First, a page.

One might guess, concern about bootlegging. But the Rolling Stones would take a paltry financial hit if copies a 32-year old performance of two songs hit the black market. No. The more likely suspect is ego.

Jagger has been scrupulously blocking the release -- on either CD or DVD -- of (additional) Mick Taylor-era live material. Mick admitted years back in a lengthy interview with Rolling Stone publisher Jann Wenner that a lot of people consider the Taylor years the band's finest incarnation.
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80 of 88 people found the following review helpful By Mr. Gary L. Shapiro on June 6, 2005
Format: DVD Verified Purchase
The Dick Cavett Show aired on ABC at 11:30 pm from 1969-1974 as an alternative to The Tonight Show Staring Johnny Carson. Both shows were 90 minutes then, and while both men were comedians, Cavett having been a writer for Jack Paar, The Dick Cavett Show had less emphasis on humor and more on intelligent conversation. As a result, Cavett was able to secure guests that other talk shows could not. He often devoted the entire show to a single guest. Groucho Marx was once Cavett's only guest for entire week. Marlon Brando, Katherine Hepburn, Fred Astaire, Noel Coward, Alfred Lunt and Lynn Fontaine all made appearances on The Dick Cavett Show. Cavett always engaged his guests in conversation, rather than simply interviewing them, or waiting for an opportunity to make a joke as talk show hosts constantly do nowadays. I am hoping that this release will be the first in a long line of excerpts from the Cavett archives. Many great rock stars joined Dick Cavett for a performance and interview. One classic episode featured Crosby, Stills and Nash, The Jefferson Airplane, fresh from Woodstock, sitting on the floor surrounded by young fans and Joni Mitchell. Dick replaced his usual neck tie for a corny neckerchief. Cavett has recorded new introductions to the segments included on this DVD set, which appears to be a very good beginning of what could be a great series of DVDS.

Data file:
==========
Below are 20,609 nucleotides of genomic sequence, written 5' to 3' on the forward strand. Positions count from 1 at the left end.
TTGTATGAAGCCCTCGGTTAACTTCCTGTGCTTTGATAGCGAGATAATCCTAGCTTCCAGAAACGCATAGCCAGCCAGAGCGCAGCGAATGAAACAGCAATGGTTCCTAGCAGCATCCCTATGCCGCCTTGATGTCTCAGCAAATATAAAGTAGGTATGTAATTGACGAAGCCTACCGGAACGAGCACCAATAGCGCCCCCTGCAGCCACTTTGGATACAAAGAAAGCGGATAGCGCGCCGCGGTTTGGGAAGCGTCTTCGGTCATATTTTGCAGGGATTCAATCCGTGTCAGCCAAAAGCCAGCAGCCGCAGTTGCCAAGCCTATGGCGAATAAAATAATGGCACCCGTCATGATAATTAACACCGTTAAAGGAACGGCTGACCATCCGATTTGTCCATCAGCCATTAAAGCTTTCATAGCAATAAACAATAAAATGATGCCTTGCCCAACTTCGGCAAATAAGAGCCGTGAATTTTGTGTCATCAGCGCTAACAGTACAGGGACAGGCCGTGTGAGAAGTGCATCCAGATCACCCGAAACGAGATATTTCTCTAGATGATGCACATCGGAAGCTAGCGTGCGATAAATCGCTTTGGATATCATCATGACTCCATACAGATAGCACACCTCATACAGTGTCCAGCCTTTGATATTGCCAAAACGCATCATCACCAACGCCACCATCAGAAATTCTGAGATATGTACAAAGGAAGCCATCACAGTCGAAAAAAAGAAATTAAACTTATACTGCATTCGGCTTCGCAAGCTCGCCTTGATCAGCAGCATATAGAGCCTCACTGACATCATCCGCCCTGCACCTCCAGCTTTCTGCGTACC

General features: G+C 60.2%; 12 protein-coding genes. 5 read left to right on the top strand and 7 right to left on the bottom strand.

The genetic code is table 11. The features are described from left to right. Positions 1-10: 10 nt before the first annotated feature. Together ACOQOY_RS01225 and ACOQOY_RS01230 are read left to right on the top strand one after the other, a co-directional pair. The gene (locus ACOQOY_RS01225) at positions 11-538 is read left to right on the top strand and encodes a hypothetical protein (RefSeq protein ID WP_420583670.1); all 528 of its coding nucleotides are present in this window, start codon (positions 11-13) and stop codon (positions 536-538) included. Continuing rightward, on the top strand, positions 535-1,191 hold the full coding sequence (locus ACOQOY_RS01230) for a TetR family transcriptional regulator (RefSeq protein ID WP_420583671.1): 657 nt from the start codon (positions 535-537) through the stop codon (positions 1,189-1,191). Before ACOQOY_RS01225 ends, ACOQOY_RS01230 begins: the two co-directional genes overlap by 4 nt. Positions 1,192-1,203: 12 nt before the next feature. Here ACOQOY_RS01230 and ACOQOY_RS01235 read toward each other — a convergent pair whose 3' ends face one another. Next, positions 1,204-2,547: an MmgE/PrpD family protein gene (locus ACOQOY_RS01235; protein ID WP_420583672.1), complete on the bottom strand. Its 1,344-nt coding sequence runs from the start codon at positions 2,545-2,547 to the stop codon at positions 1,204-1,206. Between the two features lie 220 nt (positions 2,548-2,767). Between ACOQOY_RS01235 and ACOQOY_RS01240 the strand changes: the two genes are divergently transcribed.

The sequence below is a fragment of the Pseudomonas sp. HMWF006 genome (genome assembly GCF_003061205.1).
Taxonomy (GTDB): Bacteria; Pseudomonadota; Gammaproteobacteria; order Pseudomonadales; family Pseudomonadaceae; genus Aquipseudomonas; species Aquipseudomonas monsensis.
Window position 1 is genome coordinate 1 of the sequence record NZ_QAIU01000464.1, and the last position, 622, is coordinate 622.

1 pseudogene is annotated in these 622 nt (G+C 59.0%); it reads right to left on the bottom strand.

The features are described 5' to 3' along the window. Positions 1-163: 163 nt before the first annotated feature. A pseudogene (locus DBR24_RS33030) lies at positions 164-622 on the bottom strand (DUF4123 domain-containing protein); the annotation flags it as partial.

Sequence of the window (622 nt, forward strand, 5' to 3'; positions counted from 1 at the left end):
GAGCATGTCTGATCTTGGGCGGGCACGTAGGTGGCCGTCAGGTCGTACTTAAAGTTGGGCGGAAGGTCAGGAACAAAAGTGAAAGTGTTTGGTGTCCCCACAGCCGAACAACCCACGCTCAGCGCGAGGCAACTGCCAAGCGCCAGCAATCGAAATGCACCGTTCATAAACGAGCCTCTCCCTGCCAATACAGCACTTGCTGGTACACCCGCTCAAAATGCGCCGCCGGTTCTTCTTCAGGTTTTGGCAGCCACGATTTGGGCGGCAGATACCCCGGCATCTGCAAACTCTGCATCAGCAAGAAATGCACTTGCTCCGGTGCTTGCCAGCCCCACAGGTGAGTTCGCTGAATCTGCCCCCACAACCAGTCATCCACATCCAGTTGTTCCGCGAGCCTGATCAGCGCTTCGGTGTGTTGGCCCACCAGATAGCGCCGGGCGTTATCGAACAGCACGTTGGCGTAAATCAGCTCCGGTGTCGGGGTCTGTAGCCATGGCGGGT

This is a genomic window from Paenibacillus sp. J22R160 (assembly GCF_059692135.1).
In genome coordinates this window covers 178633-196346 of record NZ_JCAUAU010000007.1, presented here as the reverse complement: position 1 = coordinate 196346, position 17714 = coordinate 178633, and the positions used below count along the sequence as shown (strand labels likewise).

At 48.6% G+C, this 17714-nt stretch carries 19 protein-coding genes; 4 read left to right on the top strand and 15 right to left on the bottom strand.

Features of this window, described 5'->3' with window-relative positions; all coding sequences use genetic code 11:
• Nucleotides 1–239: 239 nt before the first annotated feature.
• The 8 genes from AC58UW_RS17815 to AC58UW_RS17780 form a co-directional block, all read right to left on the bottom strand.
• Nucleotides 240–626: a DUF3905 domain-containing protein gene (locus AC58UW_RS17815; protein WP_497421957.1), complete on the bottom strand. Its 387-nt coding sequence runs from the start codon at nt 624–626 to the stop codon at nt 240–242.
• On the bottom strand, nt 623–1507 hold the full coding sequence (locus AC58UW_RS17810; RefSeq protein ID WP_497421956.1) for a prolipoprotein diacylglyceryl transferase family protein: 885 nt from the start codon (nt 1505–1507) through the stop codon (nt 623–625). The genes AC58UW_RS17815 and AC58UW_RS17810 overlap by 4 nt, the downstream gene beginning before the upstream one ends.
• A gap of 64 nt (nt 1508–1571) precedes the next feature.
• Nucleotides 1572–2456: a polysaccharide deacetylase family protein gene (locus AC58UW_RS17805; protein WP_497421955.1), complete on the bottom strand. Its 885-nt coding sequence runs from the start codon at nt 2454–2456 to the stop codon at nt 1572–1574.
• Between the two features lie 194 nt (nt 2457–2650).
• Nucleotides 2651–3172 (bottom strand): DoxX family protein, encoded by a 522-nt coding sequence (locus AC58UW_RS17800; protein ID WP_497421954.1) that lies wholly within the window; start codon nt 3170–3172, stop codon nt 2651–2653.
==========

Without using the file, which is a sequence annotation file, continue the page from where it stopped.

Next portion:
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18 of 18 people found the following review helpful By A. Slipher on March 23, 2006
Format: DVD
This is a great video collection if you have any interest in rock & cultural history. I was born in '72, and find this stuff an interesting statement on the cultural norms & upheavals of the late 60s & early 70s. I haven't made it through all the episodes yet, but Janis Joplin is electric in her performances.

The Sly Stone interview is funny and sad at the same time. Fresh performance.

The Bowie interview intriguing. Check out the late Luther Vandross singing backup in his leisure suit.

Finally, the Jefferson Airplane, CSN and Joni Mitchell episode is fresh off the heels of Woodstock - something I didn't know until I watched.

If you like music and rock history, get it.